Cattle facility tune-up |

Cattle facility tune-up

“The first step in good cattle handling is to stop yelling and screaming. If an animal gets scared and excited it takes them 20 minutes to calm down. The secret is to not get them excited or fearful.” Temple Grandin, during her presentation hosted by South Dakota Farmers Union in Rapid City on July 1. Photo by Heather Hamilton

Whether brand new or decades old, a corral setup may need a few updates to maximize its efficiency, making things easier on both the cattle and people who work in it according to cattle handling expert Temple Grandin, who spoke in Rapid City, S.D., on July 1.

“There is getting to be so much more interest in low stress handling. That is something really good, and I’m happy people are relaxing and realizing that handling matters. For years handling was my number one animal welfare concern, and doing it right can help with better reproduction and weight gain,” began Grandin.

During her presentation Grandin highlighted many relatively easy fixes to problems she sees in many of today’s working corrals. Taking the time to address these issues can aid in creating a low-stress handling facility for both livestock and people.

“We have to prevent situations where animals are frightened. If an animal fights against it we need to get rid of it – eliminate distractions.

“A lot of people are using pre-made cattle handling facilities today, and they have those big struts on the ground. Cover that up with dirt. It’s three times harder to get cattle to go over a floor change – concrete, dirt or just a metal strut on the ground. Try to make your entire facility the same,” she began of a major point that can improve flow through a facility.

She listed reflections off of parked vehicles along the fence as another variable that can cause a mess, even in a good set of corrals, and suggested moving them away from the facility along with coats and other obvious distractions.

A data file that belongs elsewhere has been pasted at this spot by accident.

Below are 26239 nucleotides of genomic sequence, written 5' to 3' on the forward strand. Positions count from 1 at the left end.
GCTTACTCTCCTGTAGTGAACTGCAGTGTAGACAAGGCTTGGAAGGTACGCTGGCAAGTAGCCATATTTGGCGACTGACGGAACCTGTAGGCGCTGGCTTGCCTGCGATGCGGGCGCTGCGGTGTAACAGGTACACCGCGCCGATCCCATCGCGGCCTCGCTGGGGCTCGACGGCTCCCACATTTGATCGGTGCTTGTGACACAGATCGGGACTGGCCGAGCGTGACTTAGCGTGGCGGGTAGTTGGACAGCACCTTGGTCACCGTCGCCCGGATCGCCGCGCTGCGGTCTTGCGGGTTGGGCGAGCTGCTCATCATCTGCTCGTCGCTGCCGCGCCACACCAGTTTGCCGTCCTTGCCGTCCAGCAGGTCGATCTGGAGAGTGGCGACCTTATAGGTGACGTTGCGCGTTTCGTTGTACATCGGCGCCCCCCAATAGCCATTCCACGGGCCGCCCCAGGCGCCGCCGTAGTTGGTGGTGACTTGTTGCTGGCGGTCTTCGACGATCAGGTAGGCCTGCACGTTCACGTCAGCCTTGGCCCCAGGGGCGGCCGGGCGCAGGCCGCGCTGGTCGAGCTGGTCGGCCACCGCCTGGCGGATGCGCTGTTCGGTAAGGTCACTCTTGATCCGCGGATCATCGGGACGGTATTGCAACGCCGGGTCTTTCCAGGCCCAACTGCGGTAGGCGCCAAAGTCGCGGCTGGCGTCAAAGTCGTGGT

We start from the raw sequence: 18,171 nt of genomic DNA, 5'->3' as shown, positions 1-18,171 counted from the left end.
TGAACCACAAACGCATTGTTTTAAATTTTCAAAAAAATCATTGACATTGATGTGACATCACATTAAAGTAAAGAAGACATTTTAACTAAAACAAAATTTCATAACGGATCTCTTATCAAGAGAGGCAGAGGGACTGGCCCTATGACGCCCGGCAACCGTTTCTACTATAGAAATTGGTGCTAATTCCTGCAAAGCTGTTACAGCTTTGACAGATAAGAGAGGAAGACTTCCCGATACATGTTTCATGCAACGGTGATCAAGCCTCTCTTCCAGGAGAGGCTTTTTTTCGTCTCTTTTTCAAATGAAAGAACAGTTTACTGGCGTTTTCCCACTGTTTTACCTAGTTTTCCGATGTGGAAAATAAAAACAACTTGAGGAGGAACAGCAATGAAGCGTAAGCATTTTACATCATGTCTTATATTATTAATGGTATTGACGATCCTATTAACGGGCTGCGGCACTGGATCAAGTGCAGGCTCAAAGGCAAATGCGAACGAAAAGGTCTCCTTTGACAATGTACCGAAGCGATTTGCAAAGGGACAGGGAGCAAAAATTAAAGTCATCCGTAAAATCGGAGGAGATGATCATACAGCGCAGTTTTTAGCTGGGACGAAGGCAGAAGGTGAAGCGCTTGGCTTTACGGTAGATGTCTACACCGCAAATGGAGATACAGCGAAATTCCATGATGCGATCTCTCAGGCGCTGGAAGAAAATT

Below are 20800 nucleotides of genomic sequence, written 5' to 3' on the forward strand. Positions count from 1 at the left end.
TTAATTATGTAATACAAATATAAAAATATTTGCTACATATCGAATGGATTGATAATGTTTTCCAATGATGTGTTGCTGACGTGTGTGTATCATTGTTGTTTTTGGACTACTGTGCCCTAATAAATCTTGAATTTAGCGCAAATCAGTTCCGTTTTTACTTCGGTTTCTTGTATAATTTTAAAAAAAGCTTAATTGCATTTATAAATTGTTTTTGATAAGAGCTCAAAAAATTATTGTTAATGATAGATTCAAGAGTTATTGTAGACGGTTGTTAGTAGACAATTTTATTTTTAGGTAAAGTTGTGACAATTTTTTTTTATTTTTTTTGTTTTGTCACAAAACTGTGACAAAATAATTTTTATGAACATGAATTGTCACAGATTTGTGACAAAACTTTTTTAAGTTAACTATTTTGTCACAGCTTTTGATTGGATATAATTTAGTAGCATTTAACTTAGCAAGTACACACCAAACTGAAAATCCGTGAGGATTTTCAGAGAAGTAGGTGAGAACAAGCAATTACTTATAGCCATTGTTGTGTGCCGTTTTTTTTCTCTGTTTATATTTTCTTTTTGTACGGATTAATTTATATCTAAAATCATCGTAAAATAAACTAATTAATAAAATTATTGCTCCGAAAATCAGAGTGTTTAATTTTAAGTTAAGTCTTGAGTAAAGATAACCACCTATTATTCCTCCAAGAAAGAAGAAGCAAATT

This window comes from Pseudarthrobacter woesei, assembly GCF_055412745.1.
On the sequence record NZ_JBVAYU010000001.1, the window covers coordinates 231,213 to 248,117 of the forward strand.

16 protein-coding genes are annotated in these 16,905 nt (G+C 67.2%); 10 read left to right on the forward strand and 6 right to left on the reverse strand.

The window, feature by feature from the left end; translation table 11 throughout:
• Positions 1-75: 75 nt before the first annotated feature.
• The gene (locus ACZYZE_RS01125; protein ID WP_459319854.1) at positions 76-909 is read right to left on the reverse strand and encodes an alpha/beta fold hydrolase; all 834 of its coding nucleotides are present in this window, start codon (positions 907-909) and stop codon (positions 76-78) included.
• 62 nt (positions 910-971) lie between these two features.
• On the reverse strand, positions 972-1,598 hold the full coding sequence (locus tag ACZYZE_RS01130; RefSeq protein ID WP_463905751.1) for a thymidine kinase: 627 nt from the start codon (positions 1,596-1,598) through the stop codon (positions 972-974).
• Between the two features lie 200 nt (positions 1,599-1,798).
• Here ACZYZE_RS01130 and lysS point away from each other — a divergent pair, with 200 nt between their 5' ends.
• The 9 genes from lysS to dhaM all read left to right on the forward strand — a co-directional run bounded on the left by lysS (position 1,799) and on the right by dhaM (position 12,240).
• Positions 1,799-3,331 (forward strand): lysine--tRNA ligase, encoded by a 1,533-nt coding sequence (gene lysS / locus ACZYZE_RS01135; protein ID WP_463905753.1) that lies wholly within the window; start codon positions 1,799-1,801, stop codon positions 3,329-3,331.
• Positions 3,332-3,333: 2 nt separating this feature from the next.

“Why do I keep talking about these distractions you’ve heard about your entire life? Because people aren’t remembering them,” she stated of the reason for including what some would consider basic handling principles at the beginning of her presentation.

As cattle move through the working facility, Grandin noted that simple adjustments, including not overloading the crowd pen will improve livestock flow.

“It requires more walking on your part, but is better handling. I think we should rename the crowd pen the pass through pen,” she noted.

Backstops in single file alleys are another potential problem area in many facilities. Not only are several poorly designed, but older versions may be too short for today’s cattle.

“People tend to put way too many backstop gates into a facility. If they’re backing up, figure out what’s making them back up. Get rid of those loose chains. Use a sliding gate or a remote control so cattle don’t have to clump through it. If you have a bump gate right where your tub goes into the single alley cattle tend to balk – hook up a remote control in a way it doesn’t jiggle and raise that up when they’re entering,” she noted.

If cattle continually turn away from a single-file alley, it could also be because the backstop gate is set too low according to Grandin. This is more common in older facilities built for smaller framed cattle. Simply raising the gate and eliminating the concern that cattle will bump their back may result in much smoother flow into the single-file alley.